When Howard Fuller became a strong advocate for MPCP, he leaned hard on the idea that it was a way to get parents involved with their children's education.  The main message to parents was and is that they should have a choice.  One of the lead cheerleaders for MPCP in Wisconsin is Leah Vukmir.  "The voucher program has caused dramatic improvement in the public schools," Vukmir explained. "As a result of choice and competition, there are more opportunities for students."  The biggest problem with this idea is that the programs provide opportunities for a small percentage of the student population whose parent(s) were already highly involved in the child's life.  In many cases these are students who would perform equally well had they attended their local neighborhood school.  Thus, the voucher program removes high achieving students from public schools.  As a result test scores at MPS schools drop and achievement overall drops because high achieving students often act as the role models at the school.

Special Education Needs (SEN)
Private institutions are under no mandate to provide individual education programs (IEP) for students with special needs (SEN).  Because of this many students do not receive the services they would had they attended a public school.  What does happen is that, for example, speech therapists by law are required to provide services.  A student who is not registered at the MPS school where a speech therapist works, but is instead enrolled at a private institution, may still receive services from that speech therapist.  When the therapist could be spending time with students that are actually enrolled in his/her school, the therapist m,ust attend to the needs of the private school student.  Not only is this a disservice to the members of the public school, but it also means that taxpayers are paying for services in addition to the voucher.

As the voucher cap increases, the results will be that MPS will become the school district for all of the challenging kids that get kicked out of the private schools.  Eventually the population in MPS will be entirely of those students who can't afford private schools, don't have parents who are involved in the decision making, or don't function well in the traditional educational setting.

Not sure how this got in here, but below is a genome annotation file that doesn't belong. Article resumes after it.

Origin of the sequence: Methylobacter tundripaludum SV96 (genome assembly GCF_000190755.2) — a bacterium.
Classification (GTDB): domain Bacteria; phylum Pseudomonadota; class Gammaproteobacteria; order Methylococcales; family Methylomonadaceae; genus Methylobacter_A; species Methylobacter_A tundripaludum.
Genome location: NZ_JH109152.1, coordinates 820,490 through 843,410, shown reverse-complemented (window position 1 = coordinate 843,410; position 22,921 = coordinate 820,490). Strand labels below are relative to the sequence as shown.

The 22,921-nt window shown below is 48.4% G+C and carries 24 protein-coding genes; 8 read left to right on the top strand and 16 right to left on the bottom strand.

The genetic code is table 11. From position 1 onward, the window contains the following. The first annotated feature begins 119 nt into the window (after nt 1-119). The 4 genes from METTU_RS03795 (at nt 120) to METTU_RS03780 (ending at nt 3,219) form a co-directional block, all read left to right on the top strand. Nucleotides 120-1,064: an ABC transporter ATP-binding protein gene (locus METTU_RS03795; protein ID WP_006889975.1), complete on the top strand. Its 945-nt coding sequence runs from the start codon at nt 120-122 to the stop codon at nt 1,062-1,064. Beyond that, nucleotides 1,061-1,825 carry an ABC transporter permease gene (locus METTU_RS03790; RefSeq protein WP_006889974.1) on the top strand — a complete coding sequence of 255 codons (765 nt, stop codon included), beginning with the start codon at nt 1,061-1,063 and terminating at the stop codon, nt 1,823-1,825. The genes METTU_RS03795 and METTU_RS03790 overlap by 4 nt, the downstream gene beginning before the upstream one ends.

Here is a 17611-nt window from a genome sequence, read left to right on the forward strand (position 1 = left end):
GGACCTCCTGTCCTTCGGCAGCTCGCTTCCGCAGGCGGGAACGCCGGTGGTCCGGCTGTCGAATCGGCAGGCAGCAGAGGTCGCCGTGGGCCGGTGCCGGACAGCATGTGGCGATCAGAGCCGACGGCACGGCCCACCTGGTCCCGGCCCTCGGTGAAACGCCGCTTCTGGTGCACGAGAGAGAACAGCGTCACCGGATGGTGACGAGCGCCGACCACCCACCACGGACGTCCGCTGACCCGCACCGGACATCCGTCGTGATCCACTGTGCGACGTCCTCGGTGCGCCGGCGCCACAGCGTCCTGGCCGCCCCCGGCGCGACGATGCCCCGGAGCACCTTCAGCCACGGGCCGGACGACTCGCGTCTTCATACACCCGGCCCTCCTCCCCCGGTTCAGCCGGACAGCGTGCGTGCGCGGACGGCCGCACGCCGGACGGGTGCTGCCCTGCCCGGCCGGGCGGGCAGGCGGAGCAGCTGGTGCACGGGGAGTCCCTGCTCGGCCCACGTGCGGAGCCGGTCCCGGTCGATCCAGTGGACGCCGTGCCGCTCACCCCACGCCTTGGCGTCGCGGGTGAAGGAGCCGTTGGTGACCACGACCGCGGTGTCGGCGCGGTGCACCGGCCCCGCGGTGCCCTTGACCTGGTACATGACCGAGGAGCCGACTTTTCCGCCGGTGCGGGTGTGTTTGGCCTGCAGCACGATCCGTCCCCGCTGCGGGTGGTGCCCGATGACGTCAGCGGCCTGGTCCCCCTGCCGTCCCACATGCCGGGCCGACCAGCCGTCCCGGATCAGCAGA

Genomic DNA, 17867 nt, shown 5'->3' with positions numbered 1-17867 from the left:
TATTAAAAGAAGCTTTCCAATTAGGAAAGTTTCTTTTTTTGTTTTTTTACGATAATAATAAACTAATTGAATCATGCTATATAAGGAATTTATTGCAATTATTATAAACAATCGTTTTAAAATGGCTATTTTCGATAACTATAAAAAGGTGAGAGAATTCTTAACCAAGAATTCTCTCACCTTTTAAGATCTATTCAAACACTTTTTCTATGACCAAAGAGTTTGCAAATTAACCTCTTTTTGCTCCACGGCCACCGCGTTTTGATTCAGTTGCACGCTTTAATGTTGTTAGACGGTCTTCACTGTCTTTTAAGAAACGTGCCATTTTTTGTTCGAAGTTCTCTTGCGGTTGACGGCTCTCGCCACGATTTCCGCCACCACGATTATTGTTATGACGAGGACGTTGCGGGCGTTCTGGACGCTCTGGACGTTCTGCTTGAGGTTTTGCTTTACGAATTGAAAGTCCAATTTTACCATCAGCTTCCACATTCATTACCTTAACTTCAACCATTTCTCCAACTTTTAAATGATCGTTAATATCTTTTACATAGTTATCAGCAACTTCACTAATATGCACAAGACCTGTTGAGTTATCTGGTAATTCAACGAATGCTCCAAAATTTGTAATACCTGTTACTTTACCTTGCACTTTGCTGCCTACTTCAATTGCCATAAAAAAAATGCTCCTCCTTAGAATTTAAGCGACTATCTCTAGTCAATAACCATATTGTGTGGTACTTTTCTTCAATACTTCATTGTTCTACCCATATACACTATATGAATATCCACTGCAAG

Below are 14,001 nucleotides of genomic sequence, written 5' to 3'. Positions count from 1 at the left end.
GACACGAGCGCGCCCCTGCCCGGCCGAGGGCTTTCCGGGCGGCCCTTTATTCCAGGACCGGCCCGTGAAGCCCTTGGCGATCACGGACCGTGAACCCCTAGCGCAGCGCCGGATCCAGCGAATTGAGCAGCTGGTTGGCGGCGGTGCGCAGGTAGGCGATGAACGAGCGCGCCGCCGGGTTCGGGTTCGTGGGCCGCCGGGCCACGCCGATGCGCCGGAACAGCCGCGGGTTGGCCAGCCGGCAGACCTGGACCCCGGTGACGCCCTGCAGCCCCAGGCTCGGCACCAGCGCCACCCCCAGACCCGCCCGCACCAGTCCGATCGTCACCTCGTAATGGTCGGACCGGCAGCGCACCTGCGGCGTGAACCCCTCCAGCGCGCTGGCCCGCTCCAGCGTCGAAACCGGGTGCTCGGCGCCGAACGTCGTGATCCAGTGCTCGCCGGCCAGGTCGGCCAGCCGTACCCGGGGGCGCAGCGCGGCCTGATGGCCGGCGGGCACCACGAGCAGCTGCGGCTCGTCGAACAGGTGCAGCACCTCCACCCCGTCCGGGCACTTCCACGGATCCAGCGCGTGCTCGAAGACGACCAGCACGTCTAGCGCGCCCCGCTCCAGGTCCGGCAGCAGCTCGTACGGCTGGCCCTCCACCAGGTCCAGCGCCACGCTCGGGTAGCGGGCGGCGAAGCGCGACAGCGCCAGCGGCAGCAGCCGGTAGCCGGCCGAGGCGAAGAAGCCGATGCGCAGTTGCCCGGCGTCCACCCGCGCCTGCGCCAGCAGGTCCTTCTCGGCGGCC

Focus of Teaching
Additionally, the focus at schools is increasingly about competition.  The competition is only comparable in data - test scores.  So, everyone is preparing for testing, all year long.  The authentic learning experience will no longer exist if education becomes driven by the capitalist notion that competition leads to improvement.  This is an obvious obfuscation but regardless, in education competition leads nowhere.  Students need to learn how to work together in order to solve problems rather than vying against each other.  Cooperation and collaboration ought to become far more important skills than competition.

While all of the finagling over money and cap limits is taking place, sectarian schools are quietly taking tax dollars and teaching children biblical myths; some go so far as to to teach that the bible is the word of god, that the earth is 6,000 years old, and that evolution is not science-based but only a hypothetical theory.  To many forward-minded people, the idea that our tax dollars are funding children to be proselytized would be hard to accept and unfathomable in a developed country, after all this is not Saudi Arabia.  But the religious right have successfully focused the attention on the failing public school system not on the content or learning provided by the private religious schools.

The religious right have dominated the debate and are succeeding in forcing their agenda on parents, especially in urban districts.  The cost of all of this is that public education is being damaged irrevocably.  The gap in educational attainment between the poor and the wealthy is increasing and vouchers contribute to that crisis. 

What do you think?  Are religious fundamentalists damaging public education?

Read more about it and decide for yourself:








No comments:

Post a Comment